Wednesday, 4 July 2012

Mrs Cooper Smith Kept a Good House...and more meals for a fiver

The linen sheets should be kept separate from the cotton sheets, the small bed from the large bed sheets, and so forth, and every article should be plainly marked with the name of the set of which is a member, and the date of purchase, thus: "A. E. Brown. 12. 1902." Taken from How to Keep House by Mrs C. S. Peel.

Mrs Cooper Smith knew this of course. She may even have had Mrs C. S. Peel's book as a wedding present from her mother. She was well trained, she was efficient, she kept a formal and somewhat wealthy household, she was a fine needlewoman and she was a member of the Leicester Protestant Debating Society. How do I know so much about Mrs Cooper Smith? I know this because I have just bought a substantial chunk of her linen cupboard. Wednesdays are always busy for me. On Tuesday I bid at a local auction and often come home with mixed lots - generally china, often silver plate, but sometimes, if I'm lucky, linen. I come home and unwrap my treasures and sort the wheat form the chaff. I clean and clean and clean again and then I put them on eBay and all of this unwrapping and cleaning  and photographing keeps the proverbial wolf from our door. This time, however, I hit the linen motherload. I bid on a box of linen and came home with reams of damask and lace, all neatly labelled with name and date, just as Mrs Peel advises. One of the reasons I love my business is that it fulfils my need to be an incorrigible nosey parker. I have this insight into the minutiae of people's lives just by looking at their stuff. And what strikes me most about their lives is the formality. Damask at every meal, different spoons for strawberries, a separate breakfast dish for bacon, heavily laced hand towels, silver (plate!) tea services and fine bone china. All of my stuff speaks of a time when home, for the middle classes at least, was sumptuous and ritualised - and that entertainment was home-based. My home, however, looks far from formal and sumptuous, in fact it looks a lot like Steptoe's yard and Widow Twanky's place of business. Oh, the glamour of the antiques trade.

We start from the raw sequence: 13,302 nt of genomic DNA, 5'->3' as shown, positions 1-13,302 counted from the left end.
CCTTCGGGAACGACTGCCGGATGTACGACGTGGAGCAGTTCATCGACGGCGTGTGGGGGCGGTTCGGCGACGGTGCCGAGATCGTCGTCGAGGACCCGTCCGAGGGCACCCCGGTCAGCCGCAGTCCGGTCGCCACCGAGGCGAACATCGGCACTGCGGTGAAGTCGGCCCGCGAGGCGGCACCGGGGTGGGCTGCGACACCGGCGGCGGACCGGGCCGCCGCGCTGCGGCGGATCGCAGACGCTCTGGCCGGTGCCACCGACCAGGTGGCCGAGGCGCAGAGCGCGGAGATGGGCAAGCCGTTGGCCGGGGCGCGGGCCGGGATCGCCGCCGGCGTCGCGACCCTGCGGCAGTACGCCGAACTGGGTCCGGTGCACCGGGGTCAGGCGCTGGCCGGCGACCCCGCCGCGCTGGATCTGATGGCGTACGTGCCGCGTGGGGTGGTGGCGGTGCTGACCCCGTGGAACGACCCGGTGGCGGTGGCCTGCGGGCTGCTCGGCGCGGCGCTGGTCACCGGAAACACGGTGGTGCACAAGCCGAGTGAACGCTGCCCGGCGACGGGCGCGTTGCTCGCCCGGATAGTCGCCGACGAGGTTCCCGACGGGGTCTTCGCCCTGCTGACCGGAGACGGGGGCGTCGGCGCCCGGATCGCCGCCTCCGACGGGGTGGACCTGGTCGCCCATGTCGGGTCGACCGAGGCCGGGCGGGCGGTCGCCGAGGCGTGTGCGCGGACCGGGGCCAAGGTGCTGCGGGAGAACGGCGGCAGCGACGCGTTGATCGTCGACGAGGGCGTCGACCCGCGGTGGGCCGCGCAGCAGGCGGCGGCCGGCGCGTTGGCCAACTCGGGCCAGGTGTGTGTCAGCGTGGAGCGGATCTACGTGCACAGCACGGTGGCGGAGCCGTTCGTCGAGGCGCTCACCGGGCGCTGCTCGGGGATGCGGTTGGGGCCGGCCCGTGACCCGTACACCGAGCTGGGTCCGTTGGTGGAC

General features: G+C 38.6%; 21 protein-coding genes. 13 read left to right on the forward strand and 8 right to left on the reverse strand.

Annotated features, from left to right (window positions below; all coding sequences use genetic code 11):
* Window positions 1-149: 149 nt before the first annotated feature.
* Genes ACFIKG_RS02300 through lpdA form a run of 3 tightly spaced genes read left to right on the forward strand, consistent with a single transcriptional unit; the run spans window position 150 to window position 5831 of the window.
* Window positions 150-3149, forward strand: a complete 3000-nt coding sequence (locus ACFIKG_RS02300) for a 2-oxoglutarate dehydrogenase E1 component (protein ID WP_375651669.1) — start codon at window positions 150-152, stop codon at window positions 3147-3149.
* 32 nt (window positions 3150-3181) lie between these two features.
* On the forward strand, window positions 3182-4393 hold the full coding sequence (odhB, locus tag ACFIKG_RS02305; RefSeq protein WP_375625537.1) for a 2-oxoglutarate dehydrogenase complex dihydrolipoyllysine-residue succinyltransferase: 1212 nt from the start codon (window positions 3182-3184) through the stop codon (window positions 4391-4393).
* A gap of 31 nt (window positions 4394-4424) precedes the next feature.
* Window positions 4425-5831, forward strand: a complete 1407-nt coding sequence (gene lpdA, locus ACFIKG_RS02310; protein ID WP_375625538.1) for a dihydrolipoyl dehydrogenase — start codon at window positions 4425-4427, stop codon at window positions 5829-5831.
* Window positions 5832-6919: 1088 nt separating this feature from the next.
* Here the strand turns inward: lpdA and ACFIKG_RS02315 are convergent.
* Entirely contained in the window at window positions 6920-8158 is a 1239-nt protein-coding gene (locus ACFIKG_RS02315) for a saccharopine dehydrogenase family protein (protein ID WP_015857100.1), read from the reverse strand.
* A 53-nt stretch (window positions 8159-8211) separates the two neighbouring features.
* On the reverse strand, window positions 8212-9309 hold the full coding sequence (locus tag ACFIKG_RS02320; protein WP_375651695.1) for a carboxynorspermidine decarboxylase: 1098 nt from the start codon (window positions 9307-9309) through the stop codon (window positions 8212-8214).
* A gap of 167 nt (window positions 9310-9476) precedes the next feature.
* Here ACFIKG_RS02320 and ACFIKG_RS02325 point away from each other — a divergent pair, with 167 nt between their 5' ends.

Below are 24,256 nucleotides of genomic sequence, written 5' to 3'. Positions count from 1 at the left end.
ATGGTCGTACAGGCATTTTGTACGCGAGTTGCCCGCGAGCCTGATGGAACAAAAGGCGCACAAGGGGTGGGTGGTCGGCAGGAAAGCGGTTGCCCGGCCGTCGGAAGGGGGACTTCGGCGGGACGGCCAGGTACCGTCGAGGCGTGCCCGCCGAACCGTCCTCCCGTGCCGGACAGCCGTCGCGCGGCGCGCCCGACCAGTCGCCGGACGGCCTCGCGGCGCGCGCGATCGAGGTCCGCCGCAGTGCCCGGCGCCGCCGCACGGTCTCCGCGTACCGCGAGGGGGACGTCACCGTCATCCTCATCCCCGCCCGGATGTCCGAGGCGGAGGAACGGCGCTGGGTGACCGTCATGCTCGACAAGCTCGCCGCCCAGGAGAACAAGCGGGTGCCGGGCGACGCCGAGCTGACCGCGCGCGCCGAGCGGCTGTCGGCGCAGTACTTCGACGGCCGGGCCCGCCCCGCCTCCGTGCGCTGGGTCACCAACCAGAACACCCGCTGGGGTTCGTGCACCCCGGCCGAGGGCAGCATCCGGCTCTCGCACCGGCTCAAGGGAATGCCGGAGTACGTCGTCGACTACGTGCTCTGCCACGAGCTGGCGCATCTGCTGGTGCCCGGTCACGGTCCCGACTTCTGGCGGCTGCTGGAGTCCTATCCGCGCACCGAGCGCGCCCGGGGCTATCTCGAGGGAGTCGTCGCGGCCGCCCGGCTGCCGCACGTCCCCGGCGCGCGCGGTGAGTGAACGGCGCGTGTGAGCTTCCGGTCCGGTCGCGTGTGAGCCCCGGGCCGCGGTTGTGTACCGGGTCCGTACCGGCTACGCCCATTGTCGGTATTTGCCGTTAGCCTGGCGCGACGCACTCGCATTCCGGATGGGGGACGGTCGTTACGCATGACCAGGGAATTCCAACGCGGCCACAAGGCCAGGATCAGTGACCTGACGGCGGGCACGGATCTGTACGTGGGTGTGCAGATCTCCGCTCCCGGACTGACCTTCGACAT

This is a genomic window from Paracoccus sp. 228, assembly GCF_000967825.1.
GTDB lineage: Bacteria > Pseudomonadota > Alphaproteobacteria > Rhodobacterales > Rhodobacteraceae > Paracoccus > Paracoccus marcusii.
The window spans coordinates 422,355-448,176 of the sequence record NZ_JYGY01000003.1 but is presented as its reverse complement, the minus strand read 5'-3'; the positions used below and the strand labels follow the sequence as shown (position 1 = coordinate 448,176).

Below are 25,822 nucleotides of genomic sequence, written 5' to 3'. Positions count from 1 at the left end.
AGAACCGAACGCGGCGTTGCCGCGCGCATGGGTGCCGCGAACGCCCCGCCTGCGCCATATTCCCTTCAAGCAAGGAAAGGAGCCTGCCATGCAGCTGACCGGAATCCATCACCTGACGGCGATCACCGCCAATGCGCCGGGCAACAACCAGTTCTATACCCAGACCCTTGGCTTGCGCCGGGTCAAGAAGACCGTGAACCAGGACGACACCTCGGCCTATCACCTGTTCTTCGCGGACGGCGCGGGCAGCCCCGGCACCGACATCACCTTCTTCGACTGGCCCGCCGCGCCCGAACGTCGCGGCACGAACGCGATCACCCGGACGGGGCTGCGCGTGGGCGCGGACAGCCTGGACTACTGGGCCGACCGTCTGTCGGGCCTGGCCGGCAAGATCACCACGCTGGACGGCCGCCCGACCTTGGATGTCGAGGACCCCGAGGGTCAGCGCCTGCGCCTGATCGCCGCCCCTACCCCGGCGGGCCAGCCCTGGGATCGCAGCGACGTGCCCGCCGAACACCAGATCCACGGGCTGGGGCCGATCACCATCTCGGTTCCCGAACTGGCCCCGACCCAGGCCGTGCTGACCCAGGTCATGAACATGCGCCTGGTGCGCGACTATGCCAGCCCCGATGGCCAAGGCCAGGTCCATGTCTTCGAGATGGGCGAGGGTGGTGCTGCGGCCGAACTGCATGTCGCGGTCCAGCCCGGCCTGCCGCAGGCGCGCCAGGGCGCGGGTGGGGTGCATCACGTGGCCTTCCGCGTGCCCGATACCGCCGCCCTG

Next up, a family meal for a fiver. Although I am sure that Mrs Cooper Smith would have approved of my thrift, she may not have approved of the fact that we ate our meal whilst watching Murray vs Ferrer.

This recipe stretches £3.50 worth of butcher's shin of beef with the generous help of yet more Co-op marked down mushrooms. See ingredients and method below.
Shin of beef 1 lb (£3.50)
Mushrooms (49p)
Shallots (pack cost 49p I used approx. 5p worth)
Carrots ( as above).
Celery (as above).
Thyme (growing in the garden).
Garlic (10p)
Sour Cream (£1.10)
Homemade bread (30p)
Total cost for a family of four (generous portions) £5.64
Method: chop, brown, add stock/wine/water, simmer for an age, add tub of cream. Eat while dreaming of Wimbledon glory for our very own Murray.

Now, I don't know how many of you got around to reading Zillah's blog on austerity bread. If not, here's an extract.
So although it might seem a little counter-intuitive to say that high-quality, artisan bread is austerity bread, I have found this to be the case.  When every penny of the food budget needs to be counted, every mouthful that money pays for must do its work.
Zillah is, of course, quite right. When you have a limited amount to spend on food, you mustn't waste in feeding the nippers nought but empty calories. And, to be honest with you, you'd be amazed at how many of our young people survive on cornflakes and coke. I still feel pretty desperate about some of the kids I used to teach - but that's another story. Anyway, my round about point is this. Homemade bread, artisan bread, is a lovely as Zillah says, it is one of life's great pleasures and you don't have to be rich to enjoy it. My beef stew would cost you a tenner each in a gastropub, a fool like me can whip up scones in minutes which are a lot lighter and tastier than the £1.80 for six Tesco variety, with a little time and skill you could have a linen cupboard to rival the Cooper Smiths of this world and when Murray wins Wimbledon you can celebrate by eating home grown strawberries...Life is good and rich and healthy and textured when you can bake and cook and sew and grow. Over the past decades we have lost our sense of practicality, confidence in doing things for ourselves, with our own two hands, and the understanding that life, truly is, what we make it. Idle consumption is a waste of time and money. I've come to the conclusion that I'm better off poor and truly rich.
Here endeth the lesson.
Anon, goode huswives.


Sue said...

'Life is good and rich and healthy and textured when you can bake and cook and sew and grow.' I'm going to print that out and frame it.

Left-Handed Housewife said...

Amen, sister! I like the phrase "healthy and textured" very much. I find the more we make and do, the happier we are.

Keep preaching it.


Lucy said...

so glad that you're blogging again!

Pom Pom said...

I so enjoyed this post. You've given me a new crave for vintage linens.

Zillah said...

I inherited a tall-boy drawer full of my grandmother's (and great-grandmothers') linens. Many are beautiful, and make me think of the women who made the amazing lace and embroidery. Many are mysterious, in shapes you cannot imagine how they would be useful! My main problem is what to do with them. My taste in linen is very plain, and these are very ornamented indeed. Ideas gratefully received!

Glad you liked austerity bread.

Like sunshine in the home said...

Ah heavy bed linen. I would love to own. It's the ironing that's the killer. Is there a trick to ironing heavy cotton sheets? All mine are 'easy iron' poly-cotton mix and are just not the same as cotton bedding.